Students are accustomed to studying their courses in units. There are quizzes, homework assignments, projects and usually a big test at the end of each unit. Often, after all the material has been covered and completed, they will view it with an “all’s well that ends well” attitude, filing all the weeks of knowledge into a forgettable recess of the brain. This is perhaps not the best approach to learning. How is learning being seen as valuable if it’s only function is to pass the final unit test?
This is where metacognition–thinking about your own thinking–plays such a crucial role in my course. Even though I don’t insist that my students take a particular liking to the texts we study in class, I do require that they spend a couple days reflecting on what they have learned and why they think the way they do. This helps them to identify their thought patterns, analytical strengths and weaknesses, and specific feelings about the text and its related assignments. Take a look at the what our grade 10 Mini students had to say about our Romeo and Juliet unit!
“My thoughts on Romeo and Juliet and Shakespeare have changed a lot throughout this unit. I do not understand why this is such an iconic love story when both of the main characters die. This is called a tragedy and I can see why. The play is just problem after problem! I don’t see why it is considered the greatest love story of all time. First of all, take away all that early modern English, and the play is about a three-day relationship between a 13-year-old girl and a 16-year-old boy–that causes six deaths, including their own!” – Chandler Bradley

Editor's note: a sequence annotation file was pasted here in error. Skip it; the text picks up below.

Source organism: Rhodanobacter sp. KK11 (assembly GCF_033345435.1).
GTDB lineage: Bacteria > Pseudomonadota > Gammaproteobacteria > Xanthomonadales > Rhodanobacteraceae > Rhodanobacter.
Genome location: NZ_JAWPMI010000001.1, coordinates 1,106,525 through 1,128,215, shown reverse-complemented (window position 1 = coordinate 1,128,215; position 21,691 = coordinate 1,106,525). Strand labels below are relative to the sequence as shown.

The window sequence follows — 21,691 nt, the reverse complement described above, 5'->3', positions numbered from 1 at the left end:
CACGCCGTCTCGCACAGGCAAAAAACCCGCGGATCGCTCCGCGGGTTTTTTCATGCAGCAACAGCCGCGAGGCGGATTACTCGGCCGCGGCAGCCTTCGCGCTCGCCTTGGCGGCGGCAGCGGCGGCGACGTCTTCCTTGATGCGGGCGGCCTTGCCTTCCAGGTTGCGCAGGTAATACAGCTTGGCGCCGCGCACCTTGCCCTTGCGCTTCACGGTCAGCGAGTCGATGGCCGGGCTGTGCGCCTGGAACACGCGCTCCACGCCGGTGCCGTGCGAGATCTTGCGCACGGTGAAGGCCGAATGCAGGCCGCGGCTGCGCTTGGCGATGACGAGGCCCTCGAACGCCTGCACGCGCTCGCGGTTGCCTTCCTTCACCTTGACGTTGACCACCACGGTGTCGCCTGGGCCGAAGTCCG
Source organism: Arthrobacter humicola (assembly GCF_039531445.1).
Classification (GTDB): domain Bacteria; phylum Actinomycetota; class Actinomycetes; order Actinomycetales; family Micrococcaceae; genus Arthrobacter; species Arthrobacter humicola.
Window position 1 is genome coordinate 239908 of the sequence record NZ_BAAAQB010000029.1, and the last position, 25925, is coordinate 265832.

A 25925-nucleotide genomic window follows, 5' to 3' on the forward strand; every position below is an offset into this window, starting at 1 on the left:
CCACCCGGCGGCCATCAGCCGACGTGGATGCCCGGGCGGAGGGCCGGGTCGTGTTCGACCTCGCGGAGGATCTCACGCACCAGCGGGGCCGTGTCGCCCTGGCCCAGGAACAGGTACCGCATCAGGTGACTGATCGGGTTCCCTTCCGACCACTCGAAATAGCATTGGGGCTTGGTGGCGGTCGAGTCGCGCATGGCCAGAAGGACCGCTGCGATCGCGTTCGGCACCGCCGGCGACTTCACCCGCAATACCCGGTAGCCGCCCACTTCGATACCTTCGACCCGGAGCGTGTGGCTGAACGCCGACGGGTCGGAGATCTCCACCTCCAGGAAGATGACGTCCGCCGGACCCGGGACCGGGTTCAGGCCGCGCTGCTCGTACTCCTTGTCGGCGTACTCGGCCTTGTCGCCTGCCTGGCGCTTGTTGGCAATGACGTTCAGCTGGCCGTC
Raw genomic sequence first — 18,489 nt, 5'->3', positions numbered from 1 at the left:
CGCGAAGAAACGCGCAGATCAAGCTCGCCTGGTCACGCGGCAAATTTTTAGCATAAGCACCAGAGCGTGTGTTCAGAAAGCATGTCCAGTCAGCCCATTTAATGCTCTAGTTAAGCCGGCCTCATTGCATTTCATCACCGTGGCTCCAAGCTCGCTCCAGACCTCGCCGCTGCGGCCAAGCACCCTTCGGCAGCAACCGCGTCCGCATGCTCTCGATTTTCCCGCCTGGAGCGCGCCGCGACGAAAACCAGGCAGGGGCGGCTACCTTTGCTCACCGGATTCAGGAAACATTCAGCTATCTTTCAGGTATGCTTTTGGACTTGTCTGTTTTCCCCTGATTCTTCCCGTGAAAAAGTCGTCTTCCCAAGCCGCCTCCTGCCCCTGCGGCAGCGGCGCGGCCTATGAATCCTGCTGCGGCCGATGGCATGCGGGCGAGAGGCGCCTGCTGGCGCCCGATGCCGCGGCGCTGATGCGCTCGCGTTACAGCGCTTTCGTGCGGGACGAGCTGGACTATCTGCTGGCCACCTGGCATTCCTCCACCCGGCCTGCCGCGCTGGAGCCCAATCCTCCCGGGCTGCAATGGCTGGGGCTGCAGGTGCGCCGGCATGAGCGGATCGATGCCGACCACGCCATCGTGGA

“The three activities that helped me understand the text were: acting out the scenes, the class mock Capulet Ball, and writing analytical paragraphs. When acting, you have to find out your character’s objective, which helped me understand the different characters in the play and their actions. The Capulet Ball helped me picture and understand the setting of that scene. Finally, the analytical writing helped me dissect different characters and learn about their personalities…which in turn helped me answer questions about the whole play!” – Andrea Lynn
“The funny thing about performing skits in Mini School classes is that I get really excited for them. Unlike some of the other classes I’m in, I feel a lot more confident and I get so much energy from everyone else who is just as eager as me. I think it’s because it’s such a safe place and no matter how stupid you look on the stage, the people in this class won’t change their opinion of you, so that really helps. Knowing that the people in the class feel the same way makes it more engaging to watch. So in a nutshell, I felt really good about performance day and I’m sure everyone else did too!” – Kiren Aujla